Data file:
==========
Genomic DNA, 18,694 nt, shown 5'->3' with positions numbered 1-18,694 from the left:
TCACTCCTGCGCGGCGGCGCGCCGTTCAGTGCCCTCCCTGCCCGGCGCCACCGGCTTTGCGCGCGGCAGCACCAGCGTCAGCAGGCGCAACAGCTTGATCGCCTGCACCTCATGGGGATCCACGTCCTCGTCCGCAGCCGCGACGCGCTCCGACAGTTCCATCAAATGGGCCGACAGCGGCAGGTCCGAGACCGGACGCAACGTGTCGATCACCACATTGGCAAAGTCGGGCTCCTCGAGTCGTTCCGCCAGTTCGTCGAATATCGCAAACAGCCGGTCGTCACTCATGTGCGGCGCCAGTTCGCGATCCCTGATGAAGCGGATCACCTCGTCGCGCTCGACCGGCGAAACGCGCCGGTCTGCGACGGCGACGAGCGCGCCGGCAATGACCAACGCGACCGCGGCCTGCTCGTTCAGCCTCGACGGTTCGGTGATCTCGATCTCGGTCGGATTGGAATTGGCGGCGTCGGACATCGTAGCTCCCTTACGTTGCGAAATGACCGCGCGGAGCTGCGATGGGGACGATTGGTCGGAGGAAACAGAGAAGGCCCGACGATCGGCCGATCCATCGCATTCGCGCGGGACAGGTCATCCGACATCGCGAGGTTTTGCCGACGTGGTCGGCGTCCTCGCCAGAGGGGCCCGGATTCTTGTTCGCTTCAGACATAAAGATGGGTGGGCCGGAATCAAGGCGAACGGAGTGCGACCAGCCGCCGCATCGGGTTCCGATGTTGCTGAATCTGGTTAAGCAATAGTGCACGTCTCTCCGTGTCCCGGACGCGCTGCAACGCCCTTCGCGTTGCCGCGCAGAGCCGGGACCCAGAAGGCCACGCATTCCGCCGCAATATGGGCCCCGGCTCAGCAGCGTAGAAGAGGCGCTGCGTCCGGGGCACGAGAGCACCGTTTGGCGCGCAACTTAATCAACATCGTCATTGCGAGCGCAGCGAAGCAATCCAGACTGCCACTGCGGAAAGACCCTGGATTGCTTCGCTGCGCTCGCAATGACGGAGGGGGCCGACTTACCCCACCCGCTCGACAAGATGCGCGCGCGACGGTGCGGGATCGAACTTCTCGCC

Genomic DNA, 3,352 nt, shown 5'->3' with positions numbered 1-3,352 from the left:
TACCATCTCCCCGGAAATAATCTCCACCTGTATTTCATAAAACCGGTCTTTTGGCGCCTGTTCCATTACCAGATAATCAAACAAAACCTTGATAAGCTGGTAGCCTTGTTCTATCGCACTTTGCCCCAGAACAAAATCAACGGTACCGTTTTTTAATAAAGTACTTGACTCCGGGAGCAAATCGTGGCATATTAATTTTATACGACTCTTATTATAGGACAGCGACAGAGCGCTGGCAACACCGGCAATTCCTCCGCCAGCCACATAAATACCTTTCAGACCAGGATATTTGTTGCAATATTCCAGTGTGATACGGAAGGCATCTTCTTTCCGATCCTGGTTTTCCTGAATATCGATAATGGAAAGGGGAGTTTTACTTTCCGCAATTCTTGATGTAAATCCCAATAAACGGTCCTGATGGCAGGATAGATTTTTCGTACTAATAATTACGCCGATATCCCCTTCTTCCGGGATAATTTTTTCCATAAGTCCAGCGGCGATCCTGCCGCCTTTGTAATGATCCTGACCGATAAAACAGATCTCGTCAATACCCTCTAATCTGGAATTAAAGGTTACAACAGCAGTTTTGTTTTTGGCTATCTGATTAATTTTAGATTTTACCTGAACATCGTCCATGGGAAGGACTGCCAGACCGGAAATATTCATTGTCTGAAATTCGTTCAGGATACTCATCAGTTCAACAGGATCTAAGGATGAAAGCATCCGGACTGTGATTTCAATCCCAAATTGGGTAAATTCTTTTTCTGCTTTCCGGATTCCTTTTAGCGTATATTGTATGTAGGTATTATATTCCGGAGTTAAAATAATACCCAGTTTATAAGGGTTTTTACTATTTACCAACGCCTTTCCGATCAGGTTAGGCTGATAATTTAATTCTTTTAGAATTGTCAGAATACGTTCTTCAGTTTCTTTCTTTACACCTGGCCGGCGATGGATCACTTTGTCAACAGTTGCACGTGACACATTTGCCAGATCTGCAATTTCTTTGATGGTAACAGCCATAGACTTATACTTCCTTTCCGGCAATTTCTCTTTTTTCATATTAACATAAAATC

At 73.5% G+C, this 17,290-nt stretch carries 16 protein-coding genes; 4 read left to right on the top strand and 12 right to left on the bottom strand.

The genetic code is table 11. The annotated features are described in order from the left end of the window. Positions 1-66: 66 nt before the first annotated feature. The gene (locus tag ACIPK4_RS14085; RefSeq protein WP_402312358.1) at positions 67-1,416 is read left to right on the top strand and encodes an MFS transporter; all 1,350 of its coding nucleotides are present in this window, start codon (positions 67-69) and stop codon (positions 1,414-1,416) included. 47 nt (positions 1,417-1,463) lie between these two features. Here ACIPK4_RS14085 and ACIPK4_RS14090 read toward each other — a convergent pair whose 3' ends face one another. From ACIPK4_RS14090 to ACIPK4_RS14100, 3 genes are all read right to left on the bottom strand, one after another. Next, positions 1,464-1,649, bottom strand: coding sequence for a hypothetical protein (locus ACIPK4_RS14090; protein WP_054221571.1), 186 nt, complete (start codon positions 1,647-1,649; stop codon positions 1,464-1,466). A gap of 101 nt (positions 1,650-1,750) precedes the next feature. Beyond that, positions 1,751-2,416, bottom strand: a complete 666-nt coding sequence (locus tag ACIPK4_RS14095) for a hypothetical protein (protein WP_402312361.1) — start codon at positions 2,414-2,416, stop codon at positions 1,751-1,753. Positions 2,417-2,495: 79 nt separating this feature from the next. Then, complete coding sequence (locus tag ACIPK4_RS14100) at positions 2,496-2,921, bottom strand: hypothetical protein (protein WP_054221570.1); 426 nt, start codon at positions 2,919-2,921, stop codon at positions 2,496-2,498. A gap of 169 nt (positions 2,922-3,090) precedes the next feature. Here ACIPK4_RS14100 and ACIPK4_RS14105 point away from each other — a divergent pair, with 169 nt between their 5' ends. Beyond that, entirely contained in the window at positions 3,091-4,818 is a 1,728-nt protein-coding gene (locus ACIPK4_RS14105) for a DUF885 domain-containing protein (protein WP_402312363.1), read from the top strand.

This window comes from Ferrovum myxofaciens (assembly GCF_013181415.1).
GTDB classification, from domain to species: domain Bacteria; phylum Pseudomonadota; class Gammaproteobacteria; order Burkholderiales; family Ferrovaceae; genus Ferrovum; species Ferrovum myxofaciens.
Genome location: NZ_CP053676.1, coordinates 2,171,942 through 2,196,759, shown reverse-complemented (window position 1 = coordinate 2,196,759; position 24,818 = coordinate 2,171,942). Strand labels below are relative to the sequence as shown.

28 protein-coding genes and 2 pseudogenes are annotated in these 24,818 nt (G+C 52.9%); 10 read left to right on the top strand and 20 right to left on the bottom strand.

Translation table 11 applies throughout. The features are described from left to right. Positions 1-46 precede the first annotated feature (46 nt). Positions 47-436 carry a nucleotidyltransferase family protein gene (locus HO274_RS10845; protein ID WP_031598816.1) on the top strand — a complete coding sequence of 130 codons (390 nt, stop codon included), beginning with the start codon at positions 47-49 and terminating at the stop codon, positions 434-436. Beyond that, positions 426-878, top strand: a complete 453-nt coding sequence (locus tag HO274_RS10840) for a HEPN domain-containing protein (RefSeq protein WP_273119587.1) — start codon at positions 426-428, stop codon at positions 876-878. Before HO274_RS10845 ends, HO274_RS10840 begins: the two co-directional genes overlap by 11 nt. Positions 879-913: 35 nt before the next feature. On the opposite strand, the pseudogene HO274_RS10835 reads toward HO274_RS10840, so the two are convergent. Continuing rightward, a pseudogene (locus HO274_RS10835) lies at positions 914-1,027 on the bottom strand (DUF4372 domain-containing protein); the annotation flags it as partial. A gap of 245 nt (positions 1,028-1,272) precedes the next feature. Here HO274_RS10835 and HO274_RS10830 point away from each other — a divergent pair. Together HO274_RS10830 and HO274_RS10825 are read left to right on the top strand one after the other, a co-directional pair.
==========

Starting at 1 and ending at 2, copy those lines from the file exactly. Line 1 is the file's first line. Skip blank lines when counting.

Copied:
Genomic DNA, 18,694 nt, shown 5'->3' with positions numbered 1-18,694 from the left:
TCACTCCTGCGCGGCGGCGCGCCGTTCAGTGCCCTCCCTGCCCGGCGCCACCGGCTTTGCGCGCGGCAGCACCAGCGTCAGCAGGCGCAACAGCTTGATCGCCTGCACCTCATGGGGATCCACGTCCTCGTCCGCAGCCGCGACGCGCTCCGACAGTTCCATCAAATGGGCCGACAGCGGCAGGTCCGAGACCGGACGCAACGTGTCGATCACCACATTGGCAAAGTCGGGCTCCTCGAGTCGTTCCGCCAGTTCGTCGAATATCGCAAACAGCCGGTCGTCACTCATGTGCGGCGCCAGTTCGCGATCCCTGATGAAGCGGATCACCTCGTCGCGCTCGACCGGCGAAACGCGCCGGTCTGCGACGGCGACGAGCGCGCCGGCAATGACCAACGCGACCGCGGCCTGCTCGTTCAGCCTCGACGGTTCGGTGATCTCGATCTCGGTCGGATTGGAATTGGCGGCGTCGGACATCGTAGCTCCCTTACGTTGCGAAATGACCGCGCGGAGCTGCGATGGGGACGATTGGTCGGAGGAAACAGAGAAGGCCCGACGATCGGCCGATCCATCGCATTCGCGCGGGACAGGTCATCCGACATCGCGAGGTTTTGCCGACGTGGTCGGCGTCCTCGCCAGAGGGGCCCGGATTCTTGTTCGCTTCAGACATAAAGATGGGTGGGCCGGAATCAAGGCGAACGGAGTGCGACCAGCCGCCGCATCGGGTTCCGATGTTGCTGAATCTGGTTAAGCAATAGTGCACGTCTCTCCGTGTCCCGGACGCGCTGCAACGCCCTTCGCGTTGCCGCGCAGAGCCGGGACCCAGAAGGCCACGCATTCCGCCGCAATATGGGCCCCGGCTCAGCAGCGTAGAAGAGGCGCTGCGTCCGGGGCACGAGAGCACCGTTTGGCGCGCAACTTAATCAACATCGTCATTGCGAGCGCAGCGAAGCAATCCAGACTGCCACTGCGGAAAGACCCTGGATTGCTTCGCTGCGCTCGCAATGACGGAGGGGGCCGACTTACCCCACCCGCTCGACAAGATGCGCGCGCGACGGTGCGGGATCGAACTTCTCGCC